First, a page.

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A Clockwork Orange

Lu par : Tom Hollander
Durée : 7 h et 44 min
5 out of 5 stars (4 notations)

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Description

In this 1962 classic, a novelistic exploration of modern crime and punishment, Alex is the 15-year-old leader of his gang of "droogs" thriving in the ultraviolent future, as prophetically imagined by Burgess. Speaking a bizarre Russian-derived slang, Alex and his friends freely pillage and slash their way across a nightmarish urban landscape until Alex is captured by the judicial arm of the state. He then becomes their prized guinea pig in a scientific program to completely "redeem" him for society.

If we had the power of absolute criminal reform, what, the novel asks, would this mean for our ideals of freedom and society? This edition reinstates the final chapter missing from Kubrick's film, in which Alex is on the verge of starting a family as he reflects on - and completely rejects - his adolescent nastiness. It also includes Burgess's introduction "A Clockwork Orange Resucked".

©1962 The Estate of Anthony Burgess (P)2010 Random House Audiobooks

Ce que les auditeurs disent de A Clockwork Orange

Notations
Global
  • 5 out of 5 stars
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Interprétation
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    5 out of 5 stars
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  • MR
  • 26/03/2012

Art is dangerous.

Would you consider the audio edition of A Clockwork Orange to be better than the print version?

The excellent narration and my low attention span made it a more accessible experience and therefore a more enjoyable experience when compared to reading the print version. When I read this book, I struggled to come to terms with the made up words Alex and his Droogs use to the point where they interfered with my comprehension of the narrative. However, the cadence and rhythm of the narrator was pure perfection that permitted the slang terminology to echo the mood as it vanished into the overall atmosphere of the tale.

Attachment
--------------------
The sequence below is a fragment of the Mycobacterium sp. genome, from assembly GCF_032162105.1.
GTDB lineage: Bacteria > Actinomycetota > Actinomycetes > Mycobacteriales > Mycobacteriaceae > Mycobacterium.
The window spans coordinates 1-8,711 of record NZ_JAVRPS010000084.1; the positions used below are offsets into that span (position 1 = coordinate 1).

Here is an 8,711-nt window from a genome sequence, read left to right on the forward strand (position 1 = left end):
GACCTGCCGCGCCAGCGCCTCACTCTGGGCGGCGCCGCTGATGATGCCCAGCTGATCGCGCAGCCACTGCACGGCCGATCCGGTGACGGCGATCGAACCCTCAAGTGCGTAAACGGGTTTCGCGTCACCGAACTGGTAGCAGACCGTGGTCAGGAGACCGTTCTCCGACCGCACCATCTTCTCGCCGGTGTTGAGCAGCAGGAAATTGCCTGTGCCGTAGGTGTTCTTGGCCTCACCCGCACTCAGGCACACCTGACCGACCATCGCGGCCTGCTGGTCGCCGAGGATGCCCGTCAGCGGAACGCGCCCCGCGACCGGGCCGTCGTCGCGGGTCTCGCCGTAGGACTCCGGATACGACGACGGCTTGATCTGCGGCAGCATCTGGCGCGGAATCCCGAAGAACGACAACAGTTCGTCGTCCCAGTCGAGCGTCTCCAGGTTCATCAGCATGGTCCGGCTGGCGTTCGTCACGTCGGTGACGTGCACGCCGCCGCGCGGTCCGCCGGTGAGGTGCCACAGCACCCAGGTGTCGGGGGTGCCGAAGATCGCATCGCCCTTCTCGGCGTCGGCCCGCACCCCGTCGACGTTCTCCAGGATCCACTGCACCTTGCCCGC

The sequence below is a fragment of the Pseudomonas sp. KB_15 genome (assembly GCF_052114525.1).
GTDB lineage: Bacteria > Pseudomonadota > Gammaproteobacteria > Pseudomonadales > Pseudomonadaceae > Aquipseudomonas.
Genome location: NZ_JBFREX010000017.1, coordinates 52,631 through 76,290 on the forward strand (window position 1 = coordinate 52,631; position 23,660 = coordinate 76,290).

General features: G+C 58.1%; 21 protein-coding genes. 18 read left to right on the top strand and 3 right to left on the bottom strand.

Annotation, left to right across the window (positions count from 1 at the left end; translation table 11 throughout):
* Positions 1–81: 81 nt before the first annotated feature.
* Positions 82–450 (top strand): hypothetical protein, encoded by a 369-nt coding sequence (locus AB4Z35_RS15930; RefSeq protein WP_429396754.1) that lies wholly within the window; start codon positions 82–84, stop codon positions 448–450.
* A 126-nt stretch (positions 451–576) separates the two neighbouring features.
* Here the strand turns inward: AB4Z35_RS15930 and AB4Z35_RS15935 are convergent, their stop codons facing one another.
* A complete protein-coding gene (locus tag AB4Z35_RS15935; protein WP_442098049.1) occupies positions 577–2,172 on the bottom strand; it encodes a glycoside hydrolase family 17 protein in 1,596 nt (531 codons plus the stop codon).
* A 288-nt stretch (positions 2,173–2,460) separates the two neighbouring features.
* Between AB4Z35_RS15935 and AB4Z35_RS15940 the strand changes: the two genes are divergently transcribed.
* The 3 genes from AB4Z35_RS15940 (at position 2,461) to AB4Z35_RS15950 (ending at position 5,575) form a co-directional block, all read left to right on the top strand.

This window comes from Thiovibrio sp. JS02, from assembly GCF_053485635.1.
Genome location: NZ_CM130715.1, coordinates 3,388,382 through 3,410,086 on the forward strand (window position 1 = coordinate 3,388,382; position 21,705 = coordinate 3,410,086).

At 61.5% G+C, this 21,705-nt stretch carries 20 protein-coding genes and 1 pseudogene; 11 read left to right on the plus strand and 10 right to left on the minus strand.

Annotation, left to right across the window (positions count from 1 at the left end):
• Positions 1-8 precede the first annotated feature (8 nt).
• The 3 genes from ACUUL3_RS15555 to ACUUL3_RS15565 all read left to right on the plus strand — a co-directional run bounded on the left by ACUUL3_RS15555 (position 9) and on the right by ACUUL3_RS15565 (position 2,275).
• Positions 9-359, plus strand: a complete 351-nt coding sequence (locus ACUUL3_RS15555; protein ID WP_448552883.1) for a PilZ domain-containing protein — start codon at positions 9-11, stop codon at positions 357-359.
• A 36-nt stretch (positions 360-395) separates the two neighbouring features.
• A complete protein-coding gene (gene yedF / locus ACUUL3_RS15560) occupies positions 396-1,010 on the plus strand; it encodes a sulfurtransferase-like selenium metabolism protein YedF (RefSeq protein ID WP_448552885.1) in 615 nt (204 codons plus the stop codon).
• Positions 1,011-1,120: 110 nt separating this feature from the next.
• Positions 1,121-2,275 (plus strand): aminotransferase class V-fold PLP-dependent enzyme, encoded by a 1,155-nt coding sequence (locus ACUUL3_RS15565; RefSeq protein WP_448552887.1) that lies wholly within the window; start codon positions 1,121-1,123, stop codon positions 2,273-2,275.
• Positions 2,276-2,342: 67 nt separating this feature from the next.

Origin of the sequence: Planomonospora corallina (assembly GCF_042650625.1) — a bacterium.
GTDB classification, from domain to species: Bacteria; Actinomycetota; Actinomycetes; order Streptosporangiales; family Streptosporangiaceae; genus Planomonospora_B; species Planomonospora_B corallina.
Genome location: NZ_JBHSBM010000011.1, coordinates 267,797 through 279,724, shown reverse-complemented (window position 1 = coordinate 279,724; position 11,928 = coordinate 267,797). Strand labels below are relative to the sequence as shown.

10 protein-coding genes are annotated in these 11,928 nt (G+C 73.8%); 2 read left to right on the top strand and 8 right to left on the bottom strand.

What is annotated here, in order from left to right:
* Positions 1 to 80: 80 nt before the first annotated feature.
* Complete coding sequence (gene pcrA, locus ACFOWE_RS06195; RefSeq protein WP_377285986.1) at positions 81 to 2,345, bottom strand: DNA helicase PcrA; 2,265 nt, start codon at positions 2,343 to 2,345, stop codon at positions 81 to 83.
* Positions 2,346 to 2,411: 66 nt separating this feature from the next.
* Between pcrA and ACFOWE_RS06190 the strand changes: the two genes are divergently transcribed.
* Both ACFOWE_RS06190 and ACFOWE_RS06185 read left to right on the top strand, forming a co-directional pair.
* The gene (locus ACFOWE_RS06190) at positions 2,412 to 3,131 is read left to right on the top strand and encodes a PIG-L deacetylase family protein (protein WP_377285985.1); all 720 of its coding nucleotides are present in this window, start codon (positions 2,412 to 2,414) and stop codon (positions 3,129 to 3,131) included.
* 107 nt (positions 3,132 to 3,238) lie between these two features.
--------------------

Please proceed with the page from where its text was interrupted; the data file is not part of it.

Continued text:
What other book might you compare A Clockwork Orange to and why?

American Psycho.
Both books explore the hidden world of gratuitous violence that lie beneath the thin veneer of our pseudo-caring attitudes in western culture.

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  • Global
    5 out of 5 stars
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    5 out of 5 stars
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    5 out of 5 stars
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  • Filippo
  • 06/09/2020

A must-read for the lovers of the 1971 film

I went into this book, like many other people I'm sure, as a lover of the famous film by Stanley Kurick, expecting a radically different story and an evident divergence in the artistic direction, and yet I was pleasantly surprised.

The book, while still allowing itself to take some small liberties compared to the film (or more appropriately, the film taking liberties with regards to the original story), follows the same tale we loved from the 1971 movie, but it greatly expands on it, giving us a glimpse into the dystopian society the story is set in; losing myself into the details of this world, meticulously described by Anthony Burgess without ever going too far, was a true joy and every single emotion felt in the film was greatly enhanced in the book.
The fact Alex is only 15 in the book makes some of the events considerably more disturbing, greatly enhancing the feeling of horror and disgust that somehow hypnotized us in the film, and kept us wanting for more.

Without spoiling anything, the last chapter of the book (which was completely absent from the narration seen in the film) proves to be the only major divergence from the Kubrick film, but it is equally as striking and it gives us a different perspective on the whole journey Alex goes through.